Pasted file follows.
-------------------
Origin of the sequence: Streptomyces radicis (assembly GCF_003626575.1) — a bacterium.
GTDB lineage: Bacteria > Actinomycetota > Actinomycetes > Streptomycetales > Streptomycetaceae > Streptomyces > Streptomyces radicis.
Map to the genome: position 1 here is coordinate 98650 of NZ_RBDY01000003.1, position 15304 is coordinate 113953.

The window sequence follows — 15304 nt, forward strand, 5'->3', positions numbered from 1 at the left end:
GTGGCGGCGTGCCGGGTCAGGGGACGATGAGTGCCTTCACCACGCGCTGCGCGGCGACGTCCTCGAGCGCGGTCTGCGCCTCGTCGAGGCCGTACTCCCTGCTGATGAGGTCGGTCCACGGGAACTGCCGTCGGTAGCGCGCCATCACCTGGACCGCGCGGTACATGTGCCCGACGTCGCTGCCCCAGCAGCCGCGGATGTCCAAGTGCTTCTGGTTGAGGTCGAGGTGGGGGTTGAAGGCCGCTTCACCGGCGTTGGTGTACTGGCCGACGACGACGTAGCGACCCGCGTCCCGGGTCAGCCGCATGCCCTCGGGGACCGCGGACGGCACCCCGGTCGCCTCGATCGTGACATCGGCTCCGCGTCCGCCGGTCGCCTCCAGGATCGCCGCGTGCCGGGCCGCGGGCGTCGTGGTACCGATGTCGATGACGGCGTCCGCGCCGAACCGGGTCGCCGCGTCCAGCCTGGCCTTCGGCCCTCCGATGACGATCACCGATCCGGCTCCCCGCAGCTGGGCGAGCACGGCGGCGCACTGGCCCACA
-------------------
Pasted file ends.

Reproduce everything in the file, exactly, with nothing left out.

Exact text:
Origin of the sequence: Streptomyces radicis (assembly GCF_003626575.1) — a bacterium.
GTDB lineage: Bacteria > Actinomycetota > Actinomycetes > Streptomycetales > Streptomycetaceae > Streptomyces > Streptomyces radicis.
Map to the genome: position 1 here is coordinate 98650 of NZ_RBDY01000003.1, position 15304 is coordinate 113953.

The window sequence follows — 15304 nt, forward strand, 5'->3', positions numbered from 1 at the left end:
GTGGCGGCGTGCCGGGTCAGGGGACGATGAGTGCCTTCACCACGCGCTGCGCGGCGACGTCCTCGAGCGCGGTCTGCGCCTCGTCGAGGCCGTACTCCCTGCTGATGAGGTCGGTCCACGGGAACTGCCGTCGGTAGCGCGCCATCACCTGGACCGCGCGGTACATGTGCCCGACGTCGCTGCCCCAGCAGCCGCGGATGTCCAAGTGCTTCTGGTTGAGGTCGAGGTGGGGGTTGAAGGCCGCTTCACCGGCGTTGGTGTACTGGCCGACGACGACGTAGCGACCCGCGTCCCGGGTCAGCCGCATGCCCTCGGGGACCGCGGACGGCACCCCGGTCGCCTCGATCGTGACATCGGCTCCGCGTCCGCCGGTCGCCTCCAGGATCGCCGCGTGCCGGGCCGCGGGCGTCGTGGTACCGATGTCGATGACGGCGTCCGCGCCGAACCGGGTCGCCGCGTCCAGCCTGGCCTTCGGCCCTCCGATGACGATCACCGATCCGGCTCCCCGCAGCTGGGCGAGCACGGCGGCGCACTGGCCCACA